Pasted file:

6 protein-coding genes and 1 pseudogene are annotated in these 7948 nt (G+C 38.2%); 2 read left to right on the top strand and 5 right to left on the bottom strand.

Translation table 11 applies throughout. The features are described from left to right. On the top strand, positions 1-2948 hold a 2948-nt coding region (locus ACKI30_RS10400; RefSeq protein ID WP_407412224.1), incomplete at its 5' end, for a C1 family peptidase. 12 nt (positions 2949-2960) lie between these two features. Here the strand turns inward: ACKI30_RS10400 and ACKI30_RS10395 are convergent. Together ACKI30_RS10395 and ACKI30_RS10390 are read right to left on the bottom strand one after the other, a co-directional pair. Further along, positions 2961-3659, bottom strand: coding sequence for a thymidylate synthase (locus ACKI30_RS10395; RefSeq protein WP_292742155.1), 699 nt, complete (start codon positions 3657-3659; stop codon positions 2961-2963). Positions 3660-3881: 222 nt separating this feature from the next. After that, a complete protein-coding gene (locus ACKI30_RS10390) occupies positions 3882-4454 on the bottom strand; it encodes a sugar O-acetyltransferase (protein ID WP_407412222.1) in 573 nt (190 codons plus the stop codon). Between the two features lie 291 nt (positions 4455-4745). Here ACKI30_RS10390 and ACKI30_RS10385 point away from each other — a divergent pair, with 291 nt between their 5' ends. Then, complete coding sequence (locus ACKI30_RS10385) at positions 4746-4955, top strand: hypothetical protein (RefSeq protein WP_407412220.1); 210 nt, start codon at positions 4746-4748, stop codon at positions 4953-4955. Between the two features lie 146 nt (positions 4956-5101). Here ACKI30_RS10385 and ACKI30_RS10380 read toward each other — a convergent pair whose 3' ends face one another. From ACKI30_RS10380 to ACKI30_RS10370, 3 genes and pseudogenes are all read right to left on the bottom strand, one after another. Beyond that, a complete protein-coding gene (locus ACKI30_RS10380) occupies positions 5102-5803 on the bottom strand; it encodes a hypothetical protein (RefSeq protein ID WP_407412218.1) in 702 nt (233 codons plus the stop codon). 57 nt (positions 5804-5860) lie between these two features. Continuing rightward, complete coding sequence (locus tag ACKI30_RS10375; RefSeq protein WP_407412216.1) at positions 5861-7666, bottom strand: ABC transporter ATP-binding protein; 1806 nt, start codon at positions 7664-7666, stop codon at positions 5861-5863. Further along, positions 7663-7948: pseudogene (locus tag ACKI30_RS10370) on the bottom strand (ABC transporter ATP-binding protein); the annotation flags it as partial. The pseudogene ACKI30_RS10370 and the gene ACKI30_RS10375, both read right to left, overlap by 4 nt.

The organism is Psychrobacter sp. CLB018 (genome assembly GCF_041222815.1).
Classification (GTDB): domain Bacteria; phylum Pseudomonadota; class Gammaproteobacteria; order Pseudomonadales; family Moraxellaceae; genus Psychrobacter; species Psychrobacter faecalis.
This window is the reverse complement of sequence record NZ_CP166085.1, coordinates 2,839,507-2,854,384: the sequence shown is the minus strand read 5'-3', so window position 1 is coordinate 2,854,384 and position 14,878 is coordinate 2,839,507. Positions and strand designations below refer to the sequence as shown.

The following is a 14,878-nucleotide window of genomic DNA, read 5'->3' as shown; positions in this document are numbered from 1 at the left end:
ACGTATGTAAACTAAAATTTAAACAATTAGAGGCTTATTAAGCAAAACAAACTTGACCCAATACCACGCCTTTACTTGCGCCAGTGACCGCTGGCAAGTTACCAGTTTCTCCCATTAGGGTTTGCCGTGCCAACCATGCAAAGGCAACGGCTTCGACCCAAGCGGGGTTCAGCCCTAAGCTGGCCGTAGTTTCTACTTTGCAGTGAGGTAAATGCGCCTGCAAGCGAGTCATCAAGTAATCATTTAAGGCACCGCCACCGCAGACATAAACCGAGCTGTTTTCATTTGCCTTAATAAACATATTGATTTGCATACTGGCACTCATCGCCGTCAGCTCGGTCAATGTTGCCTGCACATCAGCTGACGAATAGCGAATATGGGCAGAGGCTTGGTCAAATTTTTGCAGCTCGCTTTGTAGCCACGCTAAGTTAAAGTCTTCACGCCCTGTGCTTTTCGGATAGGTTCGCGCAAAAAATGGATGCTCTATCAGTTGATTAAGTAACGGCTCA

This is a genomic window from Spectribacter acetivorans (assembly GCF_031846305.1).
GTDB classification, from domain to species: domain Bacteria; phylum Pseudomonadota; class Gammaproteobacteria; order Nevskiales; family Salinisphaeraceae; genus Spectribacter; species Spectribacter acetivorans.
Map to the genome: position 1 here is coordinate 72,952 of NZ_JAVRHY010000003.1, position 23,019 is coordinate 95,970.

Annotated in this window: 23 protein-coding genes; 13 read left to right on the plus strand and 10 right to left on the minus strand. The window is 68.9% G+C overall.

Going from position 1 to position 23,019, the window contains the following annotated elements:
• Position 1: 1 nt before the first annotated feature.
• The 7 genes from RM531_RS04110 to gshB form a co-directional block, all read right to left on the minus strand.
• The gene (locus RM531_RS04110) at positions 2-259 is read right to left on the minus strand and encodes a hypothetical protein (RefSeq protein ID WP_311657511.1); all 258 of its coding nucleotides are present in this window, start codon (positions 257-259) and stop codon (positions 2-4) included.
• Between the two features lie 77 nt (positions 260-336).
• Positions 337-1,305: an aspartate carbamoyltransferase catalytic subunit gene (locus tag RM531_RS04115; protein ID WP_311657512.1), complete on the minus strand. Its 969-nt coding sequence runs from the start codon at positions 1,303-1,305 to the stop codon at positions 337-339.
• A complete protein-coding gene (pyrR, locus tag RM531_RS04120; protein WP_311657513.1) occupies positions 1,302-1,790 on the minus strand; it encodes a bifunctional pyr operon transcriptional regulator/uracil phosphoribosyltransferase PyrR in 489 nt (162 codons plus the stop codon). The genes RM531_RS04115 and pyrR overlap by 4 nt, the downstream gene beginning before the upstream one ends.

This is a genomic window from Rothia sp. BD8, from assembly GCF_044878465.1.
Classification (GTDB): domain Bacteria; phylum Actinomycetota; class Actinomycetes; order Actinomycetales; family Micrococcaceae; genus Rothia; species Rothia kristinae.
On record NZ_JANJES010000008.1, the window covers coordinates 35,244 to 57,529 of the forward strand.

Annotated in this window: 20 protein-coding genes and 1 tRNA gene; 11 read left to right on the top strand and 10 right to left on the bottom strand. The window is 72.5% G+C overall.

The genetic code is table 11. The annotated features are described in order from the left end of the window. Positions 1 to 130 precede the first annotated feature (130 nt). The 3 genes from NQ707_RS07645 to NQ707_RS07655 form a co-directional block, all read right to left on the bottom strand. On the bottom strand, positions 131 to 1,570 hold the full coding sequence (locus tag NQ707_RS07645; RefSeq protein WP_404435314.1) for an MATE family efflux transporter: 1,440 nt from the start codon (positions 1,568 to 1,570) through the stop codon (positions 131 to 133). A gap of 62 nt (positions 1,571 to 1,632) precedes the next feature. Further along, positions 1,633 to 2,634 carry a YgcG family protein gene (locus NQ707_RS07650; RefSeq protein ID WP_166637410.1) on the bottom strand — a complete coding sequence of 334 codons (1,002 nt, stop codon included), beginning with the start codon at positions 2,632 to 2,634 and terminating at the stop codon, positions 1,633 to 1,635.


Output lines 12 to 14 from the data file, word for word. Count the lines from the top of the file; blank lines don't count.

Going from position 1 to position 23,019, the window contains the following annotated elements:
• Position 1: 1 nt before the first annotated feature.
• The 7 genes from RM531_RS04110 to gshB form a co-directional block, all read right to left on the minus strand.